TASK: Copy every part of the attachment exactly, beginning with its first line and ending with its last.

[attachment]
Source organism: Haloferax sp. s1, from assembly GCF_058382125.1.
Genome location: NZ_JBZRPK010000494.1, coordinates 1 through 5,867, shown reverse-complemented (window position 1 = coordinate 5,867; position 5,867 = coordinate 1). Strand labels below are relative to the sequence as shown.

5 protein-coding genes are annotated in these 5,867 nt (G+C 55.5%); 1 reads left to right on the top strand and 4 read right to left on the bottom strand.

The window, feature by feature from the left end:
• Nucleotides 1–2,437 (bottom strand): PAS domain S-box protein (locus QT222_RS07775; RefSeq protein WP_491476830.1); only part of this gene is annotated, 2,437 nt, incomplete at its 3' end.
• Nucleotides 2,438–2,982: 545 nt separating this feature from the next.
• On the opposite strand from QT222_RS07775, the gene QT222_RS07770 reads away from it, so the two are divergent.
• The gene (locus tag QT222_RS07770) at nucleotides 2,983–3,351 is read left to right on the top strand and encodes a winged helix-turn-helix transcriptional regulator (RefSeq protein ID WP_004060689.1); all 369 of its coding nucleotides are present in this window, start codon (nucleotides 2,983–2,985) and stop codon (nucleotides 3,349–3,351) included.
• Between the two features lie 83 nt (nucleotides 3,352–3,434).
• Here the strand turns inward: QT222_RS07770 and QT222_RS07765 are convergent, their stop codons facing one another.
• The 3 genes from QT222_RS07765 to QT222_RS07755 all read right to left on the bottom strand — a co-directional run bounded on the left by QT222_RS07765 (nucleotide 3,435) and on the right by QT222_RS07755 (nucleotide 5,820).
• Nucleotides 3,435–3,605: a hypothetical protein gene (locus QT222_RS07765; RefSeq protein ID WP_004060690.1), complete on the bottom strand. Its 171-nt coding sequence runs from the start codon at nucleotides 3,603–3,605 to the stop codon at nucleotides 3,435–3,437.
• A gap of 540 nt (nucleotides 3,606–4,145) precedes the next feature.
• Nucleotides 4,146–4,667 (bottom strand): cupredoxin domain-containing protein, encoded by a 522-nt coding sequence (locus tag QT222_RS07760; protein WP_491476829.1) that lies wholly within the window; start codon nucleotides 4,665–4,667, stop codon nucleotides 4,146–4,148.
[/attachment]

Source organism: Haloferax sp. s1, from assembly GCF_058382125.1.
Genome location: NZ_JBZRPK010000494.1, coordinates 1 through 5,867, shown reverse-complemented (window position 1 = coordinate 5,867; position 5,867 = coordinate 1). Strand labels below are relative to the sequence as shown.

5 protein-coding genes are annotated in these 5,867 nt (G+C 55.5%); 1 reads left to right on the top strand and 4 read right to left on the bottom strand.

The window, feature by feature from the left end:
• Nucleotides 1–2,437 (bottom strand): PAS domain S-box protein (locus QT222_RS07775; RefSeq protein WP_491476830.1); only part of this gene is annotated, 2,437 nt, incomplete at its 3' end.
• Nucleotides 2,438–2,982: 545 nt separating this feature from the next.
• On the opposite strand from QT222_RS07775, the gene QT222_RS07770 reads away from it, so the two are divergent.
• The gene (locus tag QT222_RS07770) at nucleotides 2,983–3,351 is read left to right on the top strand and encodes a winged helix-turn-helix transcriptional regulator (RefSeq protein ID WP_004060689.1); all 369 of its coding nucleotides are present in this window, start codon (nucleotides 2,983–2,985) and stop codon (nucleotides 3,349–3,351) included.
• Between the two features lie 83 nt (nucleotides 3,352–3,434).
• Here the strand turns inward: QT222_RS07770 and QT222_RS07765 are convergent, their stop codons facing one another.
• The 3 genes from QT222_RS07765 to QT222_RS07755 all read right to left on the bottom strand — a co-directional run bounded on the left by QT222_RS07765 (nucleotide 3,435) and on the right by QT222_RS07755 (nucleotide 5,820).
• Nucleotides 3,435–3,605: a hypothetical protein gene (locus QT222_RS07765; RefSeq protein ID WP_004060690.1), complete on the bottom strand. Its 171-nt coding sequence runs from the start codon at nucleotides 3,603–3,605 to the stop codon at nucleotides 3,435–3,437.
• A gap of 540 nt (nucleotides 3,606–4,145) precedes the next feature.
• Nucleotides 4,146–4,667 (bottom strand): cupredoxin domain-containing protein, encoded by a 522-nt coding sequence (locus tag QT222_RS07760; protein WP_491476829.1) that lies wholly within the window; start codon nucleotides 4,665–4,667, stop codon nucleotides 4,146–4,148.